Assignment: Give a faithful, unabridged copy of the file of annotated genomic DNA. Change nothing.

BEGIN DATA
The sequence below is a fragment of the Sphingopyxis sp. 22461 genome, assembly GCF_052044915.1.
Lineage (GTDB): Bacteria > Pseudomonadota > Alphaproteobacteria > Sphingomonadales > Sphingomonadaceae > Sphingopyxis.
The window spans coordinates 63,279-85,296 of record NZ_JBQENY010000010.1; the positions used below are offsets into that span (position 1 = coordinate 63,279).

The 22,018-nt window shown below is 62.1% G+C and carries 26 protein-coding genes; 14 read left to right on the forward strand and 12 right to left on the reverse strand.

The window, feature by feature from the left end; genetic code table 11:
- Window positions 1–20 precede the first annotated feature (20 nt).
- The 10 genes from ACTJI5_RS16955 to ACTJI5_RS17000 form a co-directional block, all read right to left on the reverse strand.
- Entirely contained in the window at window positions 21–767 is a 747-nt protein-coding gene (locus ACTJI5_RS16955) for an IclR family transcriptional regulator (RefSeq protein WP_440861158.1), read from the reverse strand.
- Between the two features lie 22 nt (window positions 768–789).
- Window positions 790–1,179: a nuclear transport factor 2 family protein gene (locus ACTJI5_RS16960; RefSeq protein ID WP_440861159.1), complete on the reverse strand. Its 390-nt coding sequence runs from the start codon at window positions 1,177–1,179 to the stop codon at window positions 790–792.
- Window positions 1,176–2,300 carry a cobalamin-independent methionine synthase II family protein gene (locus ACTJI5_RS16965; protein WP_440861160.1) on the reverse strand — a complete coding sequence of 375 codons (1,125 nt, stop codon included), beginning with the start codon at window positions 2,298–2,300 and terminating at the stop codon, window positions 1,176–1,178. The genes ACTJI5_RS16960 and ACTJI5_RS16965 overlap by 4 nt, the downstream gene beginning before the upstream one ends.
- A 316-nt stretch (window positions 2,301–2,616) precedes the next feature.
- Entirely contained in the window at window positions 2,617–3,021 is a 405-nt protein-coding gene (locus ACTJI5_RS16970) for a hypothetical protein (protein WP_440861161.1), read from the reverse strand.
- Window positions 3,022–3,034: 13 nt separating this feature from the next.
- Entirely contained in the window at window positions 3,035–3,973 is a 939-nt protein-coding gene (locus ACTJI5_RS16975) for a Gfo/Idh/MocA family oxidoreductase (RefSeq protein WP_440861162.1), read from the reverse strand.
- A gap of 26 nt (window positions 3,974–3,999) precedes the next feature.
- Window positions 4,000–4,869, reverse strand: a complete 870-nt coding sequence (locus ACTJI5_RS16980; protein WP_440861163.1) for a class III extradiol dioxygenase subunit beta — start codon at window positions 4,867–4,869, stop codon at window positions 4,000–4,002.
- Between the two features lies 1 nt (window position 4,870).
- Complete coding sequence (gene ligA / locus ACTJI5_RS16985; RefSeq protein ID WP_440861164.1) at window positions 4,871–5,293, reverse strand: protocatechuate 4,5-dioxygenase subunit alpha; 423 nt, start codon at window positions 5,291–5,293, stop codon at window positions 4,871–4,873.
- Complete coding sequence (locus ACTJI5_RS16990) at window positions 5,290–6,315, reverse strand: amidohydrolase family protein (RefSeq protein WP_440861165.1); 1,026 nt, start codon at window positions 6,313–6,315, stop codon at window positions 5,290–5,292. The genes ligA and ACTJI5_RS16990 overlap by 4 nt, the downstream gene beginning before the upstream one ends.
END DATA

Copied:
The sequence below is a fragment of the Sphingopyxis sp. 22461 genome, assembly GCF_052044915.1.
Lineage (GTDB): Bacteria > Pseudomonadota > Alphaproteobacteria > Sphingomonadales > Sphingomonadaceae > Sphingopyxis.
The window spans coordinates 63,279-85,296 of record NZ_JBQENY010000010.1; the positions used below are offsets into that span (position 1 = coordinate 63,279).

The 22,018-nt window shown below is 62.1% G+C and carries 26 protein-coding genes; 14 read left to right on the forward strand and 12 right to left on the reverse strand.

The window, feature by feature from the left end; genetic code table 11:
- Window positions 1–20 precede the first annotated feature (20 nt).
- The 10 genes from ACTJI5_RS16955 to ACTJI5_RS17000 form a co-directional block, all read right to left on the reverse strand.
- Entirely contained in the window at window positions 21–767 is a 747-nt protein-coding gene (locus ACTJI5_RS16955) for an IclR family transcriptional regulator (RefSeq protein WP_440861158.1), read from the reverse strand.
- Between the two features lie 22 nt (window positions 768–789).
- Window positions 790–1,179: a nuclear transport factor 2 family protein gene (locus ACTJI5_RS16960; RefSeq protein ID WP_440861159.1), complete on the reverse strand. Its 390-nt coding sequence runs from the start codon at window positions 1,177–1,179 to the stop codon at window positions 790–792.
- Window positions 1,176–2,300 carry a cobalamin-independent methionine synthase II family protein gene (locus ACTJI5_RS16965; protein WP_440861160.1) on the reverse strand — a complete coding sequence of 375 codons (1,125 nt, stop codon included), beginning with the start codon at window positions 2,298–2,300 and terminating at the stop codon, window positions 1,176–1,178. The genes ACTJI5_RS16960 and ACTJI5_RS16965 overlap by 4 nt, the downstream gene beginning before the upstream one ends.
- A 316-nt stretch (window positions 2,301–2,616) precedes the next feature.
- Entirely contained in the window at window positions 2,617–3,021 is a 405-nt protein-coding gene (locus ACTJI5_RS16970) for a hypothetical protein (protein WP_440861161.1), read from the reverse strand.
- Window positions 3,022–3,034: 13 nt separating this feature from the next.
- Entirely contained in the window at window positions 3,035–3,973 is a 939-nt protein-coding gene (locus ACTJI5_RS16975) for a Gfo/Idh/MocA family oxidoreductase (RefSeq protein WP_440861162.1), read from the reverse strand.
- A gap of 26 nt (window positions 3,974–3,999) precedes the next feature.
- Window positions 4,000–4,869, reverse strand: a complete 870-nt coding sequence (locus ACTJI5_RS16980; protein WP_440861163.1) for a class III extradiol dioxygenase subunit beta — start codon at window positions 4,867–4,869, stop codon at window positions 4,000–4,002.
- Between the two features lies 1 nt (window position 4,870).
- Complete coding sequence (gene ligA / locus ACTJI5_RS16985; RefSeq protein ID WP_440861164.1) at window positions 4,871–5,293, reverse strand: protocatechuate 4,5-dioxygenase subunit alpha; 423 nt, start codon at window positions 5,291–5,293, stop codon at window positions 4,871–4,873.
- Complete coding sequence (locus ACTJI5_RS16990) at window positions 5,290–6,315, reverse strand: amidohydrolase family protein (RefSeq protein WP_440861165.1); 1,026 nt, start codon at window positions 6,313–6,315, stop codon at window positions 5,290–5,292. The genes ligA and ACTJI5_RS16990 overlap by 4 nt, the downstream gene beginning before the upstream one ends.